Even the Presidential veto in a Samsung-Apple case in 2013, which was based on FRAND considerations, didn't discourage SEP holders from bringing ITC complaints. In my observations, pending ITC investigations have repeatedly made a key contribution to getting SEP disputes settled.

A Presidential veto, however, is only one of two bites at the apple for implementers seeking to have an ITC import ban overturned. The other avenue is an appeal to the Federal Circuit, which could (by granting an emergency motion) stay the enforcement of an ITC exclusion order pending the appellate proceedings. In light of what a Federal Circuit panel--Chief Judge Kimberly Moore and Circuit Judges Timothy Dyk and Raymond Chen--said at a Tuesday hearing in Thales v. Philips, ITC complainants asserting SEPs would be well advised to ensure that their adversaries are deemed unwilling licensees. If ITC SEP complainants are looking for inspiration, I strongly recommend that they study German SEP cases, especially recent Munich case law and statements made by judges and counsel at Munich trials--a treasure trove of ways to argue that an implementer is an unwilling licensee.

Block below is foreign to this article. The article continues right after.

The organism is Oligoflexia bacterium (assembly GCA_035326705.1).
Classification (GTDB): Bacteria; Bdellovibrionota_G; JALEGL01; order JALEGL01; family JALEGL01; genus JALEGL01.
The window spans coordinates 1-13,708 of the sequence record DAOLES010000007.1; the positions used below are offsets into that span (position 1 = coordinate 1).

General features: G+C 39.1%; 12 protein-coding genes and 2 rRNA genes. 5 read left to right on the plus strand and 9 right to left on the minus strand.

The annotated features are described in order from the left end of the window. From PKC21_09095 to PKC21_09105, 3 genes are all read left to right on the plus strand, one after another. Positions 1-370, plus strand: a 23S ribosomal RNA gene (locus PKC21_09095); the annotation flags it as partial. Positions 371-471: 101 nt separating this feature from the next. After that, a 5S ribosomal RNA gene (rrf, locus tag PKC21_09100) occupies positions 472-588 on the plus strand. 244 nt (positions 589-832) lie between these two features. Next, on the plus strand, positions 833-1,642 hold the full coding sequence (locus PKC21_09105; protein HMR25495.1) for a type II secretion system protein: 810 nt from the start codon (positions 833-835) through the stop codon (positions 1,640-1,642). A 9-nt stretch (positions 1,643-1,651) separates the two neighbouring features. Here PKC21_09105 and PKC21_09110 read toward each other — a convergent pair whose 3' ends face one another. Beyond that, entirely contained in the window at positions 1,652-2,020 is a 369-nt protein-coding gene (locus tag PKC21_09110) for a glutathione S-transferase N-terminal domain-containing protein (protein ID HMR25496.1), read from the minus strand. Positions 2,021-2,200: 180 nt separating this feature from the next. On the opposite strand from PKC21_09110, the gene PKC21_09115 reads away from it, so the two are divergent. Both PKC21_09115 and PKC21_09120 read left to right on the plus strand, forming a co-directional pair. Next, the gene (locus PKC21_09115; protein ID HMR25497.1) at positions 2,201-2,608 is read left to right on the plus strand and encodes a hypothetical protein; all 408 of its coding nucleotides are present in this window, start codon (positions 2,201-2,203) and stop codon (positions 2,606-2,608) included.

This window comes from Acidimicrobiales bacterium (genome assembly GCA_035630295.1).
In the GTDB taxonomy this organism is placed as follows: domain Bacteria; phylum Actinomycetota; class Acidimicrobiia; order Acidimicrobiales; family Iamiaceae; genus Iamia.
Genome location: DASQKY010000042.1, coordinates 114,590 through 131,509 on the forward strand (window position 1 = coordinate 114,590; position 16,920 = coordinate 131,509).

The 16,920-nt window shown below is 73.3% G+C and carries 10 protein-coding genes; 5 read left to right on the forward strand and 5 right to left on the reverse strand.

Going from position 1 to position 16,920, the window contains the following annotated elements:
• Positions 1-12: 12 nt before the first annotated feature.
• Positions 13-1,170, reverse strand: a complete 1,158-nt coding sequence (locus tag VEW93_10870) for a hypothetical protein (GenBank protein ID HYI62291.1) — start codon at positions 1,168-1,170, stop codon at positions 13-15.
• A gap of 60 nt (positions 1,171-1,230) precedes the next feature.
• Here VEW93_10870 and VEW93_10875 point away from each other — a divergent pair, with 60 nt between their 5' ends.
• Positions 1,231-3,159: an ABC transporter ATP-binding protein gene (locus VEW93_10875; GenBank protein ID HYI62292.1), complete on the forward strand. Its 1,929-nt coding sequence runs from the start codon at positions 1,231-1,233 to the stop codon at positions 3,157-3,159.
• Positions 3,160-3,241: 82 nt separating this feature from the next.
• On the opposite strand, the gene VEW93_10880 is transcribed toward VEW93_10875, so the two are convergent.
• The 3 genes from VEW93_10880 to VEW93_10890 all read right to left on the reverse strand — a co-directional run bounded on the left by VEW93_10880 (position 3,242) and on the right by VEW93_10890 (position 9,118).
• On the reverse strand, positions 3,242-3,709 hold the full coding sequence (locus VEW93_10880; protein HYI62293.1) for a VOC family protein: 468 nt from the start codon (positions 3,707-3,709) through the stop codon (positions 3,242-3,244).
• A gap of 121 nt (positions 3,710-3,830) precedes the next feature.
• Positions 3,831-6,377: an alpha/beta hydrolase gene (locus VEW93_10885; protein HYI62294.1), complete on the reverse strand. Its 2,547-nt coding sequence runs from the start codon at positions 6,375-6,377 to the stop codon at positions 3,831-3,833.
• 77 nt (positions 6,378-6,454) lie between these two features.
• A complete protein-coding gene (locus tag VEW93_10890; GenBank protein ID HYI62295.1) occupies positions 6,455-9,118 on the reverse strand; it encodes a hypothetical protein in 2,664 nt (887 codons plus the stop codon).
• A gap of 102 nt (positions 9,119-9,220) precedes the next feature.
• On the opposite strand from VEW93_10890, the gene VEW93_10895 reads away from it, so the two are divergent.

It's an ordeal to listen to the recording of the Federal Circuit's Thales v. Philips hearing due to an extremely unpleasant sound effect. I went through it nonetheless. On the aforementioned Concurrences panel, Axinn's Michael Keeley, who is on Thales's legal team in the Philips dispute and therefore wasn't at liberty to discuss that case (which Commissioner Wilson had referenced), recommended it.